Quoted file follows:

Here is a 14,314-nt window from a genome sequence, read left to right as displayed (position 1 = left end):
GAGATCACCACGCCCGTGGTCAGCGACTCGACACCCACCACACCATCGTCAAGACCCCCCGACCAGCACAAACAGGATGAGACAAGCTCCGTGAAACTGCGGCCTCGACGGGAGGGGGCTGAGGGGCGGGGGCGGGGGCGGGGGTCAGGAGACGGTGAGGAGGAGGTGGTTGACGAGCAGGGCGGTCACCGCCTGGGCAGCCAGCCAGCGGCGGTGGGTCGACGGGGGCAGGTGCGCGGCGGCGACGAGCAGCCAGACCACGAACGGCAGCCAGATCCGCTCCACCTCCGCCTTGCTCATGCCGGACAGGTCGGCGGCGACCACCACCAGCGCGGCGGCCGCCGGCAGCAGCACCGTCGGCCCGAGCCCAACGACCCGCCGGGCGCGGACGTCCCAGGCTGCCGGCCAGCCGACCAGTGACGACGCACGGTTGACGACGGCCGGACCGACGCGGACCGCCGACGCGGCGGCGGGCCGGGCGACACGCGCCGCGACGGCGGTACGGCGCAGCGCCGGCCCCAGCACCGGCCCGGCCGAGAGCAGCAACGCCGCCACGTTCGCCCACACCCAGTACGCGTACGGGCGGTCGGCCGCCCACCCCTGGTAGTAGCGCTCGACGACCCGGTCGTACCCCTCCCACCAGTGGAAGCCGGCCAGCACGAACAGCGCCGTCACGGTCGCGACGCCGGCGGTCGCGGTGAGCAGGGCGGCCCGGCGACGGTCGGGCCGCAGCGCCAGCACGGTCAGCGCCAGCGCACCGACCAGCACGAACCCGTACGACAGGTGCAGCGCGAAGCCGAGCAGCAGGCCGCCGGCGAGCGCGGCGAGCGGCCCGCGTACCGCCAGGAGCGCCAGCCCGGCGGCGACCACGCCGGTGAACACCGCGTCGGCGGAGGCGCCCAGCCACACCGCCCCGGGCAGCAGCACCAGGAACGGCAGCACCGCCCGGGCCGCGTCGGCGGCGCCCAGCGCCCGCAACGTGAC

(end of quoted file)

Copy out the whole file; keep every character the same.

Here is a 14,314-nt window from a genome sequence, read left to right as displayed (position 1 = left end):
GAGATCACCACGCCCGTGGTCAGCGACTCGACACCCACCACACCATCGTCAAGACCCCCCGACCAGCACAAACAGGATGAGACAAGCTCCGTGAAACTGCGGCCTCGACGGGAGGGGGCTGAGGGGCGGGGGCGGGGGCGGGGGTCAGGAGACGGTGAGGAGGAGGTGGTTGACGAGCAGGGCGGTCACCGCCTGGGCAGCCAGCCAGCGGCGGTGGGTCGACGGGGGCAGGTGCGCGGCGGCGACGAGCAGCCAGACCACGAACGGCAGCCAGATCCGCTCCACCTCCGCCTTGCTCATGCCGGACAGGTCGGCGGCGACCACCACCAGCGCGGCGGCCGCCGGCAGCAGCACCGTCGGCCCGAGCCCAACGACCCGCCGGGCGCGGACGTCCCAGGCTGCCGGCCAGCCGACCAGTGACGACGCACGGTTGACGACGGCCGGACCGACGCGGACCGCCGACGCGGCGGCGGGCCGGGCGACACGCGCCGCGACGGCGGTACGGCGCAGCGCCGGCCCCAGCACCGGCCCGGCCGAGAGCAGCAACGCCGCCACGTTCGCCCACACCCAGTACGCGTACGGGCGGTCGGCCGCCCACCCCTGGTAGTAGCGCTCGACGACCCGGTCGTACCCCTCCCACCAGTGGAAGCCGGCCAGCACGAACAGCGCCGTCACGGTCGCGACGCCGGCGGTCGCGGTGAGCAGGGCGGCCCGGCGACGGTCGGGCCGCAGCGCCAGCACGGTCAGCGCCAGCGCACCGACCAGCACGAACCCGTACGACAGGTGCAGCGCGAAGCCGAGCAGCAGGCCGCCGGCGAGCGCGGCGAGCGGCCCGCGTACCGCCAGGAGCGCCAGCCCGGCGGCGACCACGCCGGTGAACACCGCGTCGGCGGAGGCGCCCAGCCACACCGCCCCGGGCAGCAGCACCAGGAACGGCAGCACCGCCCGGGCCGCGTCGGCGGCGCCCAGCGCCCGCAACGTGAC